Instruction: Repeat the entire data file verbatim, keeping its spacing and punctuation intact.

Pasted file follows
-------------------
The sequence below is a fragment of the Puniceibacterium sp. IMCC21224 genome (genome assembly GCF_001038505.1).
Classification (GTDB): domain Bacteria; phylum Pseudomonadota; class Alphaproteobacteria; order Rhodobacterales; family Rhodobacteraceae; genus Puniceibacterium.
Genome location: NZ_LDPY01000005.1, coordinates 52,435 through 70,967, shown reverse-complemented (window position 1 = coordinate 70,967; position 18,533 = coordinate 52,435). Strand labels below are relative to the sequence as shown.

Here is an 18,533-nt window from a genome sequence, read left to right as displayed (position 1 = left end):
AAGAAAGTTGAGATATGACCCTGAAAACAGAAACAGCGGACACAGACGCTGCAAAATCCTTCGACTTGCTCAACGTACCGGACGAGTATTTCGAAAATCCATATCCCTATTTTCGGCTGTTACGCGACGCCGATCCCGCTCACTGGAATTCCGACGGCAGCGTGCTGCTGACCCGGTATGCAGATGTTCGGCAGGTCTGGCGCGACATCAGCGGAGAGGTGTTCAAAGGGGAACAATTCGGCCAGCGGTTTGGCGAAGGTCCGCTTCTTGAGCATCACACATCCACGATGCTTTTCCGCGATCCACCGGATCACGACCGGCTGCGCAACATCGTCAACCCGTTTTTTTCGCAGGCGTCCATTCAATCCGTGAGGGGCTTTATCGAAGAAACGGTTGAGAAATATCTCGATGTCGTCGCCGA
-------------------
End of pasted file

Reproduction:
The sequence below is a fragment of the Puniceibacterium sp. IMCC21224 genome (genome assembly GCF_001038505.1).
Classification (GTDB): domain Bacteria; phylum Pseudomonadota; class Alphaproteobacteria; order Rhodobacterales; family Rhodobacteraceae; genus Puniceibacterium.
Genome location: NZ_LDPY01000005.1, coordinates 52,435 through 70,967, shown reverse-complemented (window position 1 = coordinate 70,967; position 18,533 = coordinate 52,435). Strand labels below are relative to the sequence as shown.

Here is an 18,533-nt window from a genome sequence, read left to right as displayed (position 1 = left end):
AAGAAAGTTGAGATATGACCCTGAAAACAGAAACAGCGGACACAGACGCTGCAAAATCCTTCGACTTGCTCAACGTACCGGACGAGTATTTCGAAAATCCATATCCCTATTTTCGGCTGTTACGCGACGCCGATCCCGCTCACTGGAATTCCGACGGCAGCGTGCTGCTGACCCGGTATGCAGATGTTCGGCAGGTCTGGCGCGACATCAGCGGAGAGGTGTTCAAAGGGGAACAATTCGGCCAGCGGTTTGGCGAAGGTCCGCTTCTTGAGCATCACACATCCACGATGCTTTTCCGCGATCCACCGGATCACGACCGGCTGCGCAACATCGTCAACCCGTTTTTTTCGCAGGCGTCCATTCAATCCGTGAGGGGCTTTATCGAAGAAACGGTTGAGAAATATCTCGATGTCGTCGCCGA